John Cairns called “the Meselson-Stahl experiment“, published in 1958, “the most beautiful experiment in biology.” (Click on the first screenshot below to see the original paper, but what I really want you to do is watch the video at the bottom).
The paper was by Matt Meselson, who became a Harvard professor and distinguished researcher, and Frank Stahl, who was equally distinguished and worked at The University of Oregon. Both men are now 91, and both are still with us. The videographers shot both men together, 63 years later, to discuss this most important work, one that, in an unbelievably simple and clever experiment, revealed how DNA replicated. (There were several theories about how the genetic material was duplicated.) I always thought they should have won the Nobel Prize for this experiment, but it was not to be.
A bit of backstory: on p. 166 of Horace Freeland Judson’s wonderful book about molecular biology, The Eighth Day of Creation, you can read this:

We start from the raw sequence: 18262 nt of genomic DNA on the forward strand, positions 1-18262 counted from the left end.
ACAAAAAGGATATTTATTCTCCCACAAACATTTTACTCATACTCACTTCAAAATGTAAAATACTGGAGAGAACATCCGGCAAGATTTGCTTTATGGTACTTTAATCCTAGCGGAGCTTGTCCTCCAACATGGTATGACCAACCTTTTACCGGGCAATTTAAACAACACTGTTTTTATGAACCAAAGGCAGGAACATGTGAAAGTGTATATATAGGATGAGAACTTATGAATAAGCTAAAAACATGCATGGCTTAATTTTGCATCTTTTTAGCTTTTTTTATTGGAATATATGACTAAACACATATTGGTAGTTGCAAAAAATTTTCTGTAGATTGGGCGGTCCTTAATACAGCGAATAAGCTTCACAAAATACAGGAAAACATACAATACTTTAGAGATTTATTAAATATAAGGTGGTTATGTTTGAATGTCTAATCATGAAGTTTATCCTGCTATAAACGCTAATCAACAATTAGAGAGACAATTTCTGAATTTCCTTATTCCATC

Soon after Meselson got back to Pasadena that winter, Max Delbrück and his wife carried [Meselson] and Stahl to the Kerkhoff Marine Station, run by Caltech, on the sea at Corona del Mar, and locked them into an upstairs room with two sleeping bags and a typewriter until they wrote the paper.
You can read the Wikipedia link to the experiment, but first watch the video at the bottom first, which explains this lovely bit of experimental molecular genetics. It’s a really wonderful view of two aging scientists remembering their greatest moment.
This video truly conveys the excitement of the early days of molecular genetics in the 1950s after Watson and Crick had published their proposed structure. W&C had suggested a method of replication of DNA, but it wasn’t really “proven” until the Meselson/Stahl experiment.
. At the end, the two collaborators and friends visit the llamas that Stahl now farms